The Kentucky Golf Coaches Association favored a radically different plan: It wanted to advance five teams of five golfers from each of the 12 regions and 15 individuals to a pre-state tournament round, where they would be paired geographically with five teams from another region. In this proposal there were three pods — Regions 1-4, Regions 5-8 and Regions 9-12 — and each pod would advance four teams (of five) and six individuals to the “state finals,” for a total of 24 five-person teams and 36 individuals for a 156-person total. There was also a modified version of the KGCA proposal that reduced the number of teams and individuals advancing to each round that brought the total number of participants for the “state finals” to 144 per state tournament.

Kentucky is the only single-class state among its neighbors that has two stages to its postseason. Indiana also has a single-class postseason in golf but has three stages — sectionals, regionals and state. Tennessee and West Virginia both have two stages like Kentucky, but both have multiple classes. The KGCA developed its proposals in response to that, as well as decreasing participation in the sport — from 2014 to 2018, boys’ team participation dropped by 319 players (202 varsity) and girls’ teams by 79 (132 varsity).

“If you want to make the State golf tournament a stronger field then change the way you qualify to get better teams,” Lafayette Coach Todd Reynolds wrote on Twitter. “Making uninformed decisions and changes that don’t make sense will not help. Try asking people that are actually involved in the sport.”

Both KGCA proposals were discussed at previous board meetings. Concerns were raised about the logistics of adding an additional postseason round and about the proposals ultimately being more beneficial to stronger areas of the state.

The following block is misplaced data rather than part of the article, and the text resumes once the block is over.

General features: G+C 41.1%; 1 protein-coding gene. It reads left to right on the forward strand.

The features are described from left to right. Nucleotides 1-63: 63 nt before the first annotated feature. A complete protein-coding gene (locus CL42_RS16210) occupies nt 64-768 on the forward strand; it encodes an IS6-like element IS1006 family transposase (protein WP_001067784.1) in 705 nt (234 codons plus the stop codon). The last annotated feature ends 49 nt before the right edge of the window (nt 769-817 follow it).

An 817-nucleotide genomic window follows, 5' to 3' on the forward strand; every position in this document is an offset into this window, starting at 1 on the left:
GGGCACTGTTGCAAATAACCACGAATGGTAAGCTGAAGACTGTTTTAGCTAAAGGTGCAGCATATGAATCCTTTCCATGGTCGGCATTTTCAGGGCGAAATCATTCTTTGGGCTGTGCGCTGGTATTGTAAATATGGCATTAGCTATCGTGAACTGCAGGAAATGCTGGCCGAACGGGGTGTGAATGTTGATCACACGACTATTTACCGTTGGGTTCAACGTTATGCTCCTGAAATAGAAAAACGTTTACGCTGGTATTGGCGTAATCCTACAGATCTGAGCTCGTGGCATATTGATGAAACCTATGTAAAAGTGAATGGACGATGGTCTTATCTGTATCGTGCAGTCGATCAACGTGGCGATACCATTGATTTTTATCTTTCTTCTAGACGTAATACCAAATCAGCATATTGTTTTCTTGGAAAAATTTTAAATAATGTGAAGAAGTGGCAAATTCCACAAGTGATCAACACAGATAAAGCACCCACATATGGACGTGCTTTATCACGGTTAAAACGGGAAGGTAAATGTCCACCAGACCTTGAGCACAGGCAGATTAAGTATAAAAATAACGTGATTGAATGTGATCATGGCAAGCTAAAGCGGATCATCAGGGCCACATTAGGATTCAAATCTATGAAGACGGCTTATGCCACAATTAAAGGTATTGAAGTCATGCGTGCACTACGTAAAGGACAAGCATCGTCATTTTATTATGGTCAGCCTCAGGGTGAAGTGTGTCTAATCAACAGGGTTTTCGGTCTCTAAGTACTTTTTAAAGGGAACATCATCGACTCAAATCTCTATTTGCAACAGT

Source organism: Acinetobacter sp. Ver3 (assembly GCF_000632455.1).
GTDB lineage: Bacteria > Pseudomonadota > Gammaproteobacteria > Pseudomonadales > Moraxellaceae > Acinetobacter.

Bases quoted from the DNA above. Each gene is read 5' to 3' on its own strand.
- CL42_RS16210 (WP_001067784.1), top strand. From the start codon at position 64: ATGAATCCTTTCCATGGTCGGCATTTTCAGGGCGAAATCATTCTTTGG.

About 25 percent of teams last season only played four golfers, and 73 girls’ programs did not have enough enough interested students to field a four-person team, Tackett said. The removal of the No. 5 player affects stronger programs but could open up opportunities for schools that don’t traditionally send golfers to the state tournament, he said.

The KHSAA wants its state events to be competitive, but Tackett consistently in the past has described the KHSAA’s role as not necessarily enabling the highest level of competition at state, but making those competitions accessible to all parts of the state.

“The feedback from those who do not know the structure of our Board (being from all areas of the state) and particularly those who pick up on one Twitter line and decide to blast their opinion could be considered just typical ‘noise’ around our business,” Tackett said. “And some of the feedback is not surprising in that it has come from the same core group of people who pushed for change earlier this year that would have eliminated many golfers throughout the commonwealth from the state field to the benefit of the long-established programs.

“Our Board creates its championships to be representative of the entire state, not to necessarily create an elitist, best of the best field. Golf is no exception.”

Josh Moore is a digital sports reporter who specializes in preps coverage. He’s in his fourth year reporting for the Lexington Herald-Leader, where he’s been employed since 2009. Moore graduated with a B.A. in Integrated Strategic Communication and English from the University of Kentucky in 2013.